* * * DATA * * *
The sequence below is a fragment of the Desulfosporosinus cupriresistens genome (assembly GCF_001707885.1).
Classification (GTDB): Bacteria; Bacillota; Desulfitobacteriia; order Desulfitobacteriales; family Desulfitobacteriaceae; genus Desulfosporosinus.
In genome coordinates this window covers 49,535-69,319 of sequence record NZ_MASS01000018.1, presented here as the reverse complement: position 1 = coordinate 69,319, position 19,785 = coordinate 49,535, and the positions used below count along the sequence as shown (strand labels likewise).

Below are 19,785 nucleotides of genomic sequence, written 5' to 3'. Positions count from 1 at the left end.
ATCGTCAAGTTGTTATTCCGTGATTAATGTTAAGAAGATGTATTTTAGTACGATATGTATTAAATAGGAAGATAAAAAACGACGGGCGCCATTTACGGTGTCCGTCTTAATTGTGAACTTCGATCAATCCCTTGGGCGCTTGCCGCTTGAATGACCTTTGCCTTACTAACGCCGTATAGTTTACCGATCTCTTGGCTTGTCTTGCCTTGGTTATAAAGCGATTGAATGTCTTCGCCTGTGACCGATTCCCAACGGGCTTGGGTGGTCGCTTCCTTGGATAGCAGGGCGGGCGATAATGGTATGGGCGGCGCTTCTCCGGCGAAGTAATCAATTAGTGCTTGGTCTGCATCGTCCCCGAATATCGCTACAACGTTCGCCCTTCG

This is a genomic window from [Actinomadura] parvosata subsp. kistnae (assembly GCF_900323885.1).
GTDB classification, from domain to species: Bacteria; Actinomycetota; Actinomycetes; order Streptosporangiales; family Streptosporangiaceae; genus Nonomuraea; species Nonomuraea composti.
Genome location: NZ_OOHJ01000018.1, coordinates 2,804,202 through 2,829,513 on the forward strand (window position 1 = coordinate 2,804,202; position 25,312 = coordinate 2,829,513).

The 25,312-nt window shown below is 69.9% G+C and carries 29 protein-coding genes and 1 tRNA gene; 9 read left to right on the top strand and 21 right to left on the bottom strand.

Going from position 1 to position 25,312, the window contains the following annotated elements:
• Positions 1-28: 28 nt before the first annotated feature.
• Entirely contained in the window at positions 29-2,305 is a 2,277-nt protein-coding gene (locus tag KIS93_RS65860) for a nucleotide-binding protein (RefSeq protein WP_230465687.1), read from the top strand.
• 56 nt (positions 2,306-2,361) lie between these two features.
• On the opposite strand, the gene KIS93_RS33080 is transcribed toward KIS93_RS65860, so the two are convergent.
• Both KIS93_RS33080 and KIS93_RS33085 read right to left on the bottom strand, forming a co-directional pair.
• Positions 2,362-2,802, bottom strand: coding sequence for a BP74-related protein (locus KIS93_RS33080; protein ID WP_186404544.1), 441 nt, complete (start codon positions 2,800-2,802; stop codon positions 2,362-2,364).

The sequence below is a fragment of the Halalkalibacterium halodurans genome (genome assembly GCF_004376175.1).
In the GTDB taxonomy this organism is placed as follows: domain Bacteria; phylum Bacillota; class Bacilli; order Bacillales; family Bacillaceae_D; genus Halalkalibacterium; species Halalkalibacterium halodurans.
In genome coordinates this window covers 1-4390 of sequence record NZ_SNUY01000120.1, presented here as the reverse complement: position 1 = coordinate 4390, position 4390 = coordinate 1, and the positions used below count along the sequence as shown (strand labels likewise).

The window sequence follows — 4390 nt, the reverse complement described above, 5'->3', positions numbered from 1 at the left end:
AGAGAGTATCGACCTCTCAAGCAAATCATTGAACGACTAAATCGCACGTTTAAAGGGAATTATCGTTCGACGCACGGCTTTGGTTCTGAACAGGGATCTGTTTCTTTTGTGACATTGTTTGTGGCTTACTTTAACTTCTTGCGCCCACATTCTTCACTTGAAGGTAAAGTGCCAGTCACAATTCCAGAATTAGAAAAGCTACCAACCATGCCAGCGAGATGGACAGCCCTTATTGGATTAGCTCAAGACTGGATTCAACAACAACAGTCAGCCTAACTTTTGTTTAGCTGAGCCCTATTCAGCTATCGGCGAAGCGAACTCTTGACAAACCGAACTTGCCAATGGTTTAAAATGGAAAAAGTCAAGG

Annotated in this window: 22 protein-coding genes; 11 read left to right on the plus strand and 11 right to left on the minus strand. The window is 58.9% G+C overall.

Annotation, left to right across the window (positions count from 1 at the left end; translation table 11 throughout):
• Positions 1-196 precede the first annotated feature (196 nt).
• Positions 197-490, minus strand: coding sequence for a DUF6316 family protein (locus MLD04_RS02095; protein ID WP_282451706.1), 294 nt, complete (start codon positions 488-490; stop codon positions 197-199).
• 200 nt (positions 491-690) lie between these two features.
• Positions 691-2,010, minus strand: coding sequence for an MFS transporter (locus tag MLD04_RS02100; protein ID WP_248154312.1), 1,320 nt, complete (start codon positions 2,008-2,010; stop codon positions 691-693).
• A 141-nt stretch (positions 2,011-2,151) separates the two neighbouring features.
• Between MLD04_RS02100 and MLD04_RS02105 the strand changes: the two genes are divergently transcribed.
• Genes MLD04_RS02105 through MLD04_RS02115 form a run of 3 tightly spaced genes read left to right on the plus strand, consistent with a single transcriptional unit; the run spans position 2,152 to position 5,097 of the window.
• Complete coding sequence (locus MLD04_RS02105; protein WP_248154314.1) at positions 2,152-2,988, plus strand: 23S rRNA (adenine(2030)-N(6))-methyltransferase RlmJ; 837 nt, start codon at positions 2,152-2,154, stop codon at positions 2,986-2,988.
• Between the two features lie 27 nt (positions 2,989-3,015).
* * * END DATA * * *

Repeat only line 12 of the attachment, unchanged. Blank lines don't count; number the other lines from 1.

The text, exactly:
• Entirely contained in the window at positions 29-2,305 is a 2,277-nt protein-coding gene (locus tag KIS93_RS65860) for a nucleotide-binding protein (RefSeq protein WP_230465687.1), read from the top strand.